Human Cashiers and Other Relics
Musings on The Ruinous Rule of Technology
Driving away from a doctor’s appointment recently, I passed through the parking garage’s exit lane. An older man sat within the little grey payment booth, taking credit cards and doling out unwanted receipts. I had seen him the week before at an earlier visit, but I guess somehow, this time, it struck me. Did he spend hours in the little booth regularly?
Parking booths aren’t exactly a new thing, but I never considered that someone occupies one more than once per week. On this occasion, I pitied his cramped surroundings and unenviable task, the final wallet grab from a stream of exiting patients. I wondered how he must endure the grouchy and harried souls fumbling for wallets—the many excuses and moods, or the lack of eye contact. Even more so, I wondered how he might feel about himself—unnoticed, utilitarian, confined; the way millions of people in similarly boring jobs may feel.
Something basic struck me, though. Here was a living person, possibly bored, but still interacting with an impressive stream of faces and hands. I greatly prefer a living, breathing parking attendant to the automated captors that invariably dislike the way I insert my credit card. This man relieved me of the cold-hearted ticket machine battles; he was real.
My ticket man is not unusual, though. An entire world of people labors faithfully in obscurity, far from the camera-hungry politicians and technology experts who tell the rest of us how to live and move the 21st Century way. There these workers are, doing their assigned part to make the big machine run, attracting little applause for faithfulness in tiresome things. They mow medians, drive UPS trucks or clean airport bathrooms, seldom lauded for making life prettier, faster, or more pleasant for everyone else.
Best of all, these warm-blooded employees are among the last vestiges of real, live human authenticity. They temper and soften the cold digital efficiencies of our modern life. Although the grocery checkout is expedited by the same technology I often loathe, the human cashier who chats, smiles and slides my bread across the scanner puts back some warmth into the experience.
We all encounter mass society’s grumpier efficiencies—Atlanta’s bellowing TSA agents are surely one of the shining examples. They leave us feeling drained because they serve technology’s dictates amid a sea of humans. Even care for our bodies must bow to digital lords; routine medical visits always start with an annoying little touch-screen tablet that I must fill out, time and time again—as though I’m a complete stranger—along with several screens of legalese. I may have willed my house to a lawyer somewhere, only because I badly needed a cavity filled. Whether traveling or seeing doctors, we must waive away our rights to sanity.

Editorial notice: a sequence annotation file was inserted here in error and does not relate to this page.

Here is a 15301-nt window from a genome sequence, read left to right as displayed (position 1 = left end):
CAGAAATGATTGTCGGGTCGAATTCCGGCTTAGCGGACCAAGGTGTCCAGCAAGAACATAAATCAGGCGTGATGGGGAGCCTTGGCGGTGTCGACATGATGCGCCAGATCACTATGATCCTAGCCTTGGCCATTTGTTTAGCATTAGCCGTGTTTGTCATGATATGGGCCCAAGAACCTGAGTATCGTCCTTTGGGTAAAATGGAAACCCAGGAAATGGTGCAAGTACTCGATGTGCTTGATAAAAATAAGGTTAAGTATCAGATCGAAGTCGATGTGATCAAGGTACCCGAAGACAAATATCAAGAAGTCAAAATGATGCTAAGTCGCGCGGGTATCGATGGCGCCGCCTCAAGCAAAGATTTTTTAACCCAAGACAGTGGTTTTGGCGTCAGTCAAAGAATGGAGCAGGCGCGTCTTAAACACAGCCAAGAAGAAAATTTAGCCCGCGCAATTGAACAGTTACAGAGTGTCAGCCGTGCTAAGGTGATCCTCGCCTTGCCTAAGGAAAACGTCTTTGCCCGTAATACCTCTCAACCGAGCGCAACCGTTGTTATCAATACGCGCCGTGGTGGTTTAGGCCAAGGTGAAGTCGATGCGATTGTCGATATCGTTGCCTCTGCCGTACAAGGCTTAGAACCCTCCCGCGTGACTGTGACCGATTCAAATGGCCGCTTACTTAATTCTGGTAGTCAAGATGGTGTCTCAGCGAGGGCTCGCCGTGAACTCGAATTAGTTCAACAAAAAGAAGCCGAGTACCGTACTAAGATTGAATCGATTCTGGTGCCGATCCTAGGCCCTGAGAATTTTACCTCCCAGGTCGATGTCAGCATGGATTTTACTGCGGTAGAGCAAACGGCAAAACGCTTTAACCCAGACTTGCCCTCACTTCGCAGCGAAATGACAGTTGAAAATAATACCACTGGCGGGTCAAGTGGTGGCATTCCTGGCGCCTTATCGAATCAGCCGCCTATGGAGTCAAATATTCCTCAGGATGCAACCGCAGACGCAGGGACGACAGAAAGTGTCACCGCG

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Of course, we still appreciate some things that make the boring parts of life go faster. I used to imagine how wonderful it would be if such-and-such could be zapped to my home, or automated, or something more like the Jetsons’ happy world. What if we stuck a little card in a slot to receive food instantly! Now we do that all the time, although Chick-fil-A at least makes it their “pleasure” to speed us through our meal.
As life becomes a series of QR codes, obscurity only increases, and human contact holds a vintage charm. I line up with the 80-year-olds at CVS when the human cashier is available; I’ll skip on-the-job-training and computer-voice commands in the self-checkout lane. My favorite cashier is a jovial, older black lady to whom every customer is “honey.” She offers all sorts of advice on products, savings, and life in general, as though it’s her own little shop we are browsing.
Sadly, we now expect the mass retailers to exhaust us—we can’t find employees, or the ones they manage to hire behave like bored automatons. Small retailers like my local Ace are a bit of an expensive refuge from such experiences. Nonetheless, even my fancy dog food store now has a self-service checkout, even though I rarely see more than two customers in the store at one time. Last week, I never saw an employee at all; I admire this quaint dog-food honor system, though; and maybe stuffed rawhides aren’t popular for the flash mob crowd.
Perhaps the most egregious example of technology’s ruinous tradeoffs was the govern-sponsored delinquency of education-by-zoom. Our national Covid fears made it easy enough to stay home for a while, until we noticed that our boys couldn’t read or do math; they were instead tutored in multitasking between Google Classroom, Roblox, and other brain drains. Despite its obvious blunting of real intelligence, schools continue to add technology to in-person learning, and they usually brag about it.
Never in the slower days did we consider that there was something life-giving about human interactions, however brief or hum-drum they may be. Little did we imagine that the noble idea of work would be automated or legislated away, requiring little of us in return but signatures, phones, and forms. Now, AI promises to relieve the masses of thinking, as well.
What speed we have gained was long ago surpassed by what we have lost; but life moves much too fast for anyone to notice. For now, we can treasure those relics of a bygone age, the warmth that still powers the big and faceless machine; here’s to the the fast-disappearing and comforting human cashiers.
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